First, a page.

'Y7' Class planned for 'OO'

26 November 2022
Never-before produced RTR in the scale, NER and LNER variants of the sprightly 0-4-0T locomotive to be produced for release 2023/2024.

Rapido Trains UK has now added an LNER locomotive to its range and it has chosen one of the smallest: the diminutive Worsdell ‘Y7’ 0-4-0T. Prices are still to be confirmed. However, Rapido hopes to open the order book later this year, with tooling to begin early in 2023.

Key differences between the 1888, 1891, 1897 and 1923 batches have been incorporated. The model will have a coreless motor and flywheel for super-smooth slow running as well as NEM coupler pockets and a factory-fitted sound speaker.

Sales & Marketing Manager Richard Foster said, “This is the first locomotive to be tackled by our UK design team. They have a lot of experience designing wagons and coaches and have put that experience to good use in order to complete the body superstructure and the smaller details. Our factory in China has added all the mechanical and electrical elements.”

Rapido Trains LNER Y7

The North Eastern Railway built six of these locomotives in 1888 to modernise its dockside railways. Classified ‘H’, they were so successful that more were built in 1891 and 1897. Even the LNER wanted more, ordering five in 1923. Classified ‘Y7’ by the LNER, they could be found all over its network, from St Margaret’s shed and Leith docks in Scotland to Tweedmouth and York and even as far south as Stratford and Neasden.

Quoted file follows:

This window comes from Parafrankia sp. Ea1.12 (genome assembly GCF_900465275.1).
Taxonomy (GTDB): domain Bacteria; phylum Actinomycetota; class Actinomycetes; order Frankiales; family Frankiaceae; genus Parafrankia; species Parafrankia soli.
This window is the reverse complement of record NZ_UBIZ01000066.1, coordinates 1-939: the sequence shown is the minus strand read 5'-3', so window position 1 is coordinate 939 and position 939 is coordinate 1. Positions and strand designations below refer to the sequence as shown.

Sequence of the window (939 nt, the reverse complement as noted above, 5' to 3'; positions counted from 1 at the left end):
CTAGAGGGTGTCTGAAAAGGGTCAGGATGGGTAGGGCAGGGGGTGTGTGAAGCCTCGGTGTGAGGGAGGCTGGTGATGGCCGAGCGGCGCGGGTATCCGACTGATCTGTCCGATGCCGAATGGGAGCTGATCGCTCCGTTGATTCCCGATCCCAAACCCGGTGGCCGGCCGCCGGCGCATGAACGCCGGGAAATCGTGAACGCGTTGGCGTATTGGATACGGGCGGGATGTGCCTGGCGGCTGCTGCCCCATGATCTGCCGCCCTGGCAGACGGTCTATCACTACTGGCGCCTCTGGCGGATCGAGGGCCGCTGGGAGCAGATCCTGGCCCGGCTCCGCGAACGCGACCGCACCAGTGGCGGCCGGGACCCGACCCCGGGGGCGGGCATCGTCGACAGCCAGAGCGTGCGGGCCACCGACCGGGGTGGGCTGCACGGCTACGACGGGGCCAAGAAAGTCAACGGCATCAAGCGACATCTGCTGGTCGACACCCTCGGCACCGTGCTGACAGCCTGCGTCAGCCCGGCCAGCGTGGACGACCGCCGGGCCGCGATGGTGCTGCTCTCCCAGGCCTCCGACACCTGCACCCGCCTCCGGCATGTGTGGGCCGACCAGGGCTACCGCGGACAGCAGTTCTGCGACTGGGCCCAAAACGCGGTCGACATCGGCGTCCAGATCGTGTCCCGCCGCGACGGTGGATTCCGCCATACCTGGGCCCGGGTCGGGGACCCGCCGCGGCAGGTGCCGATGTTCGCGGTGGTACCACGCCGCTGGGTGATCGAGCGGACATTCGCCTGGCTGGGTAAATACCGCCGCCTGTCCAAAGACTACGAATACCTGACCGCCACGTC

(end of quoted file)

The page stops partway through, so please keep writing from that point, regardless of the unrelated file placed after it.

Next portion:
Content continues after advertisements

Rapido Trains LNER Y7

This net was cast even further during the Second World War: some were loaned to the Ministry of Works at Shrawardine near Shrewsbury, while one went to the Admiralty at Kyle of Lochalsh and three to the Royal Arsenal at Woolwich. Dock work was hit hard during the Great Depression and withdrawals started in 1929.

Rapido Trains LNER Y7

Some 17 ended up in industry, while BR inherited only two. 68089, unique in that it was fitted with train brakes, was used on the North Sunderland Railway until it closed in 1951. It ended its days on Morecambe promenade while classmate 68088 was sold to the National Coal Board in 1952. Luckily, 68088 was saved for preservation and is now based at the Mid-Suffolk Light Railway. Classmate No. 1310 was sold into industry in 1933 and was saved for preservation in 1965. It’s now based at the Middleton Railway.

Sign up to our newsletter and join 23,000 others who never miss out on the latest model railway news and railway developments. 


No comments